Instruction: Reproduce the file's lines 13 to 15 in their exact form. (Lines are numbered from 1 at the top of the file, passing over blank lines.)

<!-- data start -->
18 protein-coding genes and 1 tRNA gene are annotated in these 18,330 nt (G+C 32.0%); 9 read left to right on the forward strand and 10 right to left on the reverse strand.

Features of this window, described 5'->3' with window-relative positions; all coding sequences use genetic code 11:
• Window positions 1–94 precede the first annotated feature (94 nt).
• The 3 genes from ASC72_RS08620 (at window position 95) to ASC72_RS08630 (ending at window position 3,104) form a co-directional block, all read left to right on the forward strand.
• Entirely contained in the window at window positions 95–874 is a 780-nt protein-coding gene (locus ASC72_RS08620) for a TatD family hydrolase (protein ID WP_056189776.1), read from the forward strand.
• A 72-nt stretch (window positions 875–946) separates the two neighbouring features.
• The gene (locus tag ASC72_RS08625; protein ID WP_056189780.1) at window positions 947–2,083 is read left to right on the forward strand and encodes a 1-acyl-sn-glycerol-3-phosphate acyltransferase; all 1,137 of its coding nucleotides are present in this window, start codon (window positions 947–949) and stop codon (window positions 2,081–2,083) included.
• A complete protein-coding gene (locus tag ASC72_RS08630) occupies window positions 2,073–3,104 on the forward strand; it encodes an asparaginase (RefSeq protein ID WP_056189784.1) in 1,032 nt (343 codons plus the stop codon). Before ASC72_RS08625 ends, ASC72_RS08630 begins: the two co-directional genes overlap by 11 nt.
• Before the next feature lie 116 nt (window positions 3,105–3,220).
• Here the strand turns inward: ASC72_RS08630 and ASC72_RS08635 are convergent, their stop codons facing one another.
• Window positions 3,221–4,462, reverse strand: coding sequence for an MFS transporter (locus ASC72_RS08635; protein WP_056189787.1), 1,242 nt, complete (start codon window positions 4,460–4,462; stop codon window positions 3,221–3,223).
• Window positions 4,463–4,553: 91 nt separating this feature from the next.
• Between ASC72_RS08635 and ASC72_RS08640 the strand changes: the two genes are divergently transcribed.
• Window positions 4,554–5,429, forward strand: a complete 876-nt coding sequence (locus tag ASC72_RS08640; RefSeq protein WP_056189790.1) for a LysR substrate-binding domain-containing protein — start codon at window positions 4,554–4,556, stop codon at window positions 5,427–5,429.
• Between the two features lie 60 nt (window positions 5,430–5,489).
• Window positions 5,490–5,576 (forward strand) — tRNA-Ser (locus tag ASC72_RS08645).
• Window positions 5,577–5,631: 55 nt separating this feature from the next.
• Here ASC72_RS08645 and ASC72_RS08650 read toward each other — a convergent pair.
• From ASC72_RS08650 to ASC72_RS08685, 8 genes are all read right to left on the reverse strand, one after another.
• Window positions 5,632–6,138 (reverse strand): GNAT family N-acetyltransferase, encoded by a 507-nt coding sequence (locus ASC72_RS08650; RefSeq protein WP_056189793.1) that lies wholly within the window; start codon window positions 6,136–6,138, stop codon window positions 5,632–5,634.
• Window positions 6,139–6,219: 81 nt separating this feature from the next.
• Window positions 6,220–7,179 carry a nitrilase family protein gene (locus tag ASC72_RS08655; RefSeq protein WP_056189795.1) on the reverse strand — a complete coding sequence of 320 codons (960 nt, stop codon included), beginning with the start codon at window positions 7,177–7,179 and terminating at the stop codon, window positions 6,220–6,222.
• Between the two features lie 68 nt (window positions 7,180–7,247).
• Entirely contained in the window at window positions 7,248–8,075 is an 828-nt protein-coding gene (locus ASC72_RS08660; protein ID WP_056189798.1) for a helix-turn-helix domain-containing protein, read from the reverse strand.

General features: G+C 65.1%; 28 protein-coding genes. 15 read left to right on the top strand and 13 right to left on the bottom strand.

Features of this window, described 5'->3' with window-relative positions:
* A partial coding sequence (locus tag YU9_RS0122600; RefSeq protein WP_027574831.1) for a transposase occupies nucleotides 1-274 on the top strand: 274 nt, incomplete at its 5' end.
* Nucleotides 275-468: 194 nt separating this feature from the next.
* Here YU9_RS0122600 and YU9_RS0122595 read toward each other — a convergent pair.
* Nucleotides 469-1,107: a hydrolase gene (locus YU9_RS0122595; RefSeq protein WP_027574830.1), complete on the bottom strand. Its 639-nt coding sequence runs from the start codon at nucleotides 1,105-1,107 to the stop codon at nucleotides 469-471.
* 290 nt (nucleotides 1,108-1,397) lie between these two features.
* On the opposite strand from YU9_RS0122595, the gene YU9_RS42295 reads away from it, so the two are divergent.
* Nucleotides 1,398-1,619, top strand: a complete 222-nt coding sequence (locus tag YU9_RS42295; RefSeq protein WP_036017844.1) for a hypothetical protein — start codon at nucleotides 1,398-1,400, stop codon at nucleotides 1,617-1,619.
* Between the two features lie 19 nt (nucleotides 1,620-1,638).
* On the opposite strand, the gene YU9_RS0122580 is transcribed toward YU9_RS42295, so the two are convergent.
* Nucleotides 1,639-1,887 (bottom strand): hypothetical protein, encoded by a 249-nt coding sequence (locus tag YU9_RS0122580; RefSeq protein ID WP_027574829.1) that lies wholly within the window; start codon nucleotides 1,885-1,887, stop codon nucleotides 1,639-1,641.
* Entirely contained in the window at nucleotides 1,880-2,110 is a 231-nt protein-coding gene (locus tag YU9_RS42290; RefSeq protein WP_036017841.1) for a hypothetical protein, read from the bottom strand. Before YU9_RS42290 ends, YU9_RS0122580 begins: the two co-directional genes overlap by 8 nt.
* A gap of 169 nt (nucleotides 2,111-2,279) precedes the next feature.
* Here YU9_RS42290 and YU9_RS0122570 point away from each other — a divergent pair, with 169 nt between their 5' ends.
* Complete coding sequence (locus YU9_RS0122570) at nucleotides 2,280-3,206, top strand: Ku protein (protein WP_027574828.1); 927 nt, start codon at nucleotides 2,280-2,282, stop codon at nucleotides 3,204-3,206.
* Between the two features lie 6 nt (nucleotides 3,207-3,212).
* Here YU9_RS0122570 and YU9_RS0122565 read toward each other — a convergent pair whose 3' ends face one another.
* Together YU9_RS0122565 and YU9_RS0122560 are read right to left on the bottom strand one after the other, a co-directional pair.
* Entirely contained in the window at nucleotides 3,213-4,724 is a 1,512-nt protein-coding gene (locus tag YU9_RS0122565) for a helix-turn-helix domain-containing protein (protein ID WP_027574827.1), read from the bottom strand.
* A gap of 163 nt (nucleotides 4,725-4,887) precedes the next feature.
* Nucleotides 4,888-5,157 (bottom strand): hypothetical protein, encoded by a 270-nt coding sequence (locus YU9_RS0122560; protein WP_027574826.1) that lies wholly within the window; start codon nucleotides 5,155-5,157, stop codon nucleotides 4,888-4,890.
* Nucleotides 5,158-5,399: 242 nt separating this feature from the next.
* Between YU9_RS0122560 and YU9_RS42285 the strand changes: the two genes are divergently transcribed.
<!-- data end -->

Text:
• Between ASC72_RS08635 and ASC72_RS08640 the strand changes: the two genes are divergently transcribed.
• Window positions 4,554–5,429, forward strand: a complete 876-nt coding sequence (locus tag ASC72_RS08640; RefSeq protein WP_056189790.1) for a LysR substrate-binding domain-containing protein — start codon at window positions 4,554–4,556, stop codon at window positions 5,427–5,429.
• Between the two features lie 60 nt (window positions 5,430–5,489).